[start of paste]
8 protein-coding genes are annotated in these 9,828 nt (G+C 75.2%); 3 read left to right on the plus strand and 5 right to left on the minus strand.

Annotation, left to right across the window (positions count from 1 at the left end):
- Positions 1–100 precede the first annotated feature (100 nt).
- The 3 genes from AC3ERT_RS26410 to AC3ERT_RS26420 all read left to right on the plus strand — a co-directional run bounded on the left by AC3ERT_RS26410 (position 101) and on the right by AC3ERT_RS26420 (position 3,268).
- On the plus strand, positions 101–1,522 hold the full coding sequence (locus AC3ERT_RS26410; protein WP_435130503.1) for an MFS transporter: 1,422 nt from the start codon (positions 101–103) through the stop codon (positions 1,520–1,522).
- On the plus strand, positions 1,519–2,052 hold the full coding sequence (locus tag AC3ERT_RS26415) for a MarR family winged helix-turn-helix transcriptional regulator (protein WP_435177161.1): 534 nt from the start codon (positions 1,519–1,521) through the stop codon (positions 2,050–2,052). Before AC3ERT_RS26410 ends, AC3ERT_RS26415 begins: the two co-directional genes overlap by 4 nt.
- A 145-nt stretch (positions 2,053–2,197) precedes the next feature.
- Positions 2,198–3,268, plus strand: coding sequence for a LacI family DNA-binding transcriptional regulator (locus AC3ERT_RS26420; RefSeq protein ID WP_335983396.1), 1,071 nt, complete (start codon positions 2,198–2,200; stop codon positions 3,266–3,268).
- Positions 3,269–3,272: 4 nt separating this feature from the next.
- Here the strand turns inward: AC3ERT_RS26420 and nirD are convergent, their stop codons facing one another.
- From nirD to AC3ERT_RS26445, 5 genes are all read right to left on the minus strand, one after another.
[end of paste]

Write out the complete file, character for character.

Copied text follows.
8 protein-coding genes are annotated in these 9,828 nt (G+C 75.2%); 3 read left to right on the plus strand and 5 right to left on the minus strand.

Annotation, left to right across the window (positions count from 1 at the left end):
- Positions 1–100 precede the first annotated feature (100 nt).
- The 3 genes from AC3ERT_RS26410 to AC3ERT_RS26420 all read left to right on the plus strand — a co-directional run bounded on the left by AC3ERT_RS26410 (position 101) and on the right by AC3ERT_RS26420 (position 3,268).
- On the plus strand, positions 101–1,522 hold the full coding sequence (locus AC3ERT_RS26410; protein WP_435130503.1) for an MFS transporter: 1,422 nt from the start codon (positions 101–103) through the stop codon (positions 1,520–1,522).
- On the plus strand, positions 1,519–2,052 hold the full coding sequence (locus tag AC3ERT_RS26415) for a MarR family winged helix-turn-helix transcriptional regulator (protein WP_435177161.1): 534 nt from the start codon (positions 1,519–1,521) through the stop codon (positions 2,050–2,052). Before AC3ERT_RS26410 ends, AC3ERT_RS26415 begins: the two co-directional genes overlap by 4 nt.
- A 145-nt stretch (positions 2,053–2,197) precedes the next feature.
- Positions 2,198–3,268, plus strand: coding sequence for a LacI family DNA-binding transcriptional regulator (locus AC3ERT_RS26420; RefSeq protein ID WP_335983396.1), 1,071 nt, complete (start codon positions 2,198–2,200; stop codon positions 3,266–3,268).
- Positions 3,269–3,272: 4 nt separating this feature from the next.
- Here the strand turns inward: AC3ERT_RS26420 and nirD are convergent, their stop codons facing one another.
- From nirD to AC3ERT_RS26445, 5 genes are all read right to left on the minus strand, one after another.